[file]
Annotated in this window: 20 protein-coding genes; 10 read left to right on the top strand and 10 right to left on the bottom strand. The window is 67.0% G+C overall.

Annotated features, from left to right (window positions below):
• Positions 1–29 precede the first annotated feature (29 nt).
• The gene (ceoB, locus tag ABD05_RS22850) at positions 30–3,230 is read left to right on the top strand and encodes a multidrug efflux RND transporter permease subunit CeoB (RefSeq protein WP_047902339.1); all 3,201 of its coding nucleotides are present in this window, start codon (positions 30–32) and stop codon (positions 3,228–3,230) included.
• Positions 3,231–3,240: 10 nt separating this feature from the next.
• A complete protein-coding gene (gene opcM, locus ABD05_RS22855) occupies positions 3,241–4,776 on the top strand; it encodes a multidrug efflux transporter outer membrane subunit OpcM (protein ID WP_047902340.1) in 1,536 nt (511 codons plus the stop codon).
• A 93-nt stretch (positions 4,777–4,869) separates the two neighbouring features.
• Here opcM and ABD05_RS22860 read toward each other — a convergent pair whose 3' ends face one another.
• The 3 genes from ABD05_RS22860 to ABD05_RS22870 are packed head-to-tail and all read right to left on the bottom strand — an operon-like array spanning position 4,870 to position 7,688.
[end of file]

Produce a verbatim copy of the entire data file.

Annotated in this window: 20 protein-coding genes; 10 read left to right on the top strand and 10 right to left on the bottom strand. The window is 67.0% G+C overall.

Annotated features, from left to right (window positions below):
• Positions 1–29 precede the first annotated feature (29 nt).
• The gene (ceoB, locus tag ABD05_RS22850) at positions 30–3,230 is read left to right on the top strand and encodes a multidrug efflux RND transporter permease subunit CeoB (RefSeq protein WP_047902339.1); all 3,201 of its coding nucleotides are present in this window, start codon (positions 30–32) and stop codon (positions 3,228–3,230) included.
• Positions 3,231–3,240: 10 nt separating this feature from the next.
• A complete protein-coding gene (gene opcM, locus ABD05_RS22855) occupies positions 3,241–4,776 on the top strand; it encodes a multidrug efflux transporter outer membrane subunit OpcM (protein ID WP_047902340.1) in 1,536 nt (511 codons plus the stop codon).
• A 93-nt stretch (positions 4,777–4,869) separates the two neighbouring features.
• Here opcM and ABD05_RS22860 read toward each other — a convergent pair whose 3' ends face one another.
• The 3 genes from ABD05_RS22860 to ABD05_RS22870 are packed head-to-tail and all read right to left on the bottom strand — an operon-like array spanning position 4,870 to position 7,688.